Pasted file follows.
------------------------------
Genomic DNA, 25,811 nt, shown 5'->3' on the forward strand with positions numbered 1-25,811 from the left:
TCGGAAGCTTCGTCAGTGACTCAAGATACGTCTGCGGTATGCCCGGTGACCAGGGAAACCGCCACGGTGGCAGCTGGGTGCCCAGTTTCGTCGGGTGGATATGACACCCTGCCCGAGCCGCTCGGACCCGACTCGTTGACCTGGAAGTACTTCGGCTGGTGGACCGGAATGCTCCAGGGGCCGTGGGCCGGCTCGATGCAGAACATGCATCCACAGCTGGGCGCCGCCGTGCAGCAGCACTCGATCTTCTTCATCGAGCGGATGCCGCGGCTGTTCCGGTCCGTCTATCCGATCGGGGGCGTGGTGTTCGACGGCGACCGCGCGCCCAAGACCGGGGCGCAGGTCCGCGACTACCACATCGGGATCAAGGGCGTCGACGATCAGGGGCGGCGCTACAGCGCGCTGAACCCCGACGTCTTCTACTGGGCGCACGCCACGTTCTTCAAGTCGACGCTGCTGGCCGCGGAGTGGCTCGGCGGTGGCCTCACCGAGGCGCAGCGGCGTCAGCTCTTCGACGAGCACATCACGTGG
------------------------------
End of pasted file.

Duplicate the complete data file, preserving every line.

Genomic DNA, 25,811 nt, shown 5'->3' on the forward strand with positions numbered 1-25,811 from the left:
TCGGAAGCTTCGTCAGTGACTCAAGATACGTCTGCGGTATGCCCGGTGACCAGGGAAACCGCCACGGTGGCAGCTGGGTGCCCAGTTTCGTCGGGTGGATATGACACCCTGCCCGAGCCGCTCGGACCCGACTCGTTGACCTGGAAGTACTTCGGCTGGTGGACCGGAATGCTCCAGGGGCCGTGGGCCGGCTCGATGCAGAACATGCATCCACAGCTGGGCGCCGCCGTGCAGCAGCACTCGATCTTCTTCATCGAGCGGATGCCGCGGCTGTTCCGGTCCGTCTATCCGATCGGGGGCGTGGTGTTCGACGGCGACCGCGCGCCCAAGACCGGGGCGCAGGTCCGCGACTACCACATCGGGATCAAGGGCGTCGACGATCAGGGGCGGCGCTACAGCGCGCTGAACCCCGACGTCTTCTACTGGGCGCACGCCACGTTCTTCAAGTCGACGCTGCTGGCCGCGGAGTGGCTCGGCGGTGGCCTCACCGAGGCGCAGCGGCGTCAGCTCTTCGACGAGCACATCACGTGG